According to the Margarine and Spreads Association, the name margarine comes from the Greek word margarites meaning "pearl". And yet margarine isn't made out of pearls - oh no! It's made out of fat.
We still consume, I imagine, around 18 tonnes of margarine per head every year, and a further 2 tonnes per foot. That's despite the raging success of spreadable products named after cries of disbelief. And yet it's very rarely that you hear the word "margarine" in your local cawfee shop. Nor does it crop up much in hi-level debate about the "special relationship" between the UK and the US.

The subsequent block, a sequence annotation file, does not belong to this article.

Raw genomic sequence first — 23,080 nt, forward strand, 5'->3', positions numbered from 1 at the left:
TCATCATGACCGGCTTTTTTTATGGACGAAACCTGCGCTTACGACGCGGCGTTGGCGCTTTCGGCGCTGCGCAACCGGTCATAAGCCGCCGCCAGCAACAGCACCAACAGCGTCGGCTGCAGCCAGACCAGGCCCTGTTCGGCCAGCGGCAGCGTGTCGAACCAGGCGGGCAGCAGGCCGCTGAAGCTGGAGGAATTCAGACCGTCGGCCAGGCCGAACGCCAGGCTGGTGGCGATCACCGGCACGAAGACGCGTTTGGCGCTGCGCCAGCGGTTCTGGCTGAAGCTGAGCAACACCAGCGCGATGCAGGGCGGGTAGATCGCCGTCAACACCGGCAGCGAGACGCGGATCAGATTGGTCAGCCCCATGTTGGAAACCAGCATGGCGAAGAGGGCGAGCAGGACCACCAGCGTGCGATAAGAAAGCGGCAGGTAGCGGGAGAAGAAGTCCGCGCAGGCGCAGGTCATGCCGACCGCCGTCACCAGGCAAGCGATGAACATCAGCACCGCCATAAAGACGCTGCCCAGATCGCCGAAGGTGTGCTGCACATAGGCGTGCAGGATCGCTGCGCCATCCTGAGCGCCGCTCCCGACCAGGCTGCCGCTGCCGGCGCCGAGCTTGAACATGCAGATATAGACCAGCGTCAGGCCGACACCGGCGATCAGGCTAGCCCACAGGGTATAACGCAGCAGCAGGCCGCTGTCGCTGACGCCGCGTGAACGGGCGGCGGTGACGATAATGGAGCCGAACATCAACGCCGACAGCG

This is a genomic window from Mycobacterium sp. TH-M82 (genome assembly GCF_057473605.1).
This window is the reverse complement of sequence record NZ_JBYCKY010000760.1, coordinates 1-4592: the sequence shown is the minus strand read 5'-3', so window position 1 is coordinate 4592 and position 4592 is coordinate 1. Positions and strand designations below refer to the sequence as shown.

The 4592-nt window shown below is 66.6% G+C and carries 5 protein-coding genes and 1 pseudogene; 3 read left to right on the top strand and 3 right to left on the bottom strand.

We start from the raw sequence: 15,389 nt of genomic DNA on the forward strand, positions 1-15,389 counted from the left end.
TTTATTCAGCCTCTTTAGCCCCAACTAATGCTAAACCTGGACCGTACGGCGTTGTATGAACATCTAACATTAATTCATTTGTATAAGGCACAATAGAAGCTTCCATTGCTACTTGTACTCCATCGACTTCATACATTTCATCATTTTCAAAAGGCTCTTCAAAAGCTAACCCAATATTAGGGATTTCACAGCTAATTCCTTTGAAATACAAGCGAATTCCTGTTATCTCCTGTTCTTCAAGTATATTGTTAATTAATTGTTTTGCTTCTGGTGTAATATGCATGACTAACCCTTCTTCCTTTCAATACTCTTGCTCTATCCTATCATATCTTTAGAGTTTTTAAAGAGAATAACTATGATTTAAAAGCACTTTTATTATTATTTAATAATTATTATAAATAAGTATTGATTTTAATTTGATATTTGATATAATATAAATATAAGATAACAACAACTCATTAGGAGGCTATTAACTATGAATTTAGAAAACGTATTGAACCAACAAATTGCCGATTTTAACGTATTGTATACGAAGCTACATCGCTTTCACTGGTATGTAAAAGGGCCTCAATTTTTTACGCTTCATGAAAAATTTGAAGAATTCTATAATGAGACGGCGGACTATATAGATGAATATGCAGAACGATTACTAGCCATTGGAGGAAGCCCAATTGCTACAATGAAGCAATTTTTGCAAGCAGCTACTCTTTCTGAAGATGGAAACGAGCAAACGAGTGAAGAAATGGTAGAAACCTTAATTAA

"Margarine" appears only once in the works of Shakespeare:
Would that this margarine o'erleapt th'very bounds of reason;
Aye, there wouldst see a pretty coxcomb for a quivvering.
- Two Spots For A Picnick, or The Comedie Of Terrors (Virgin, 1599)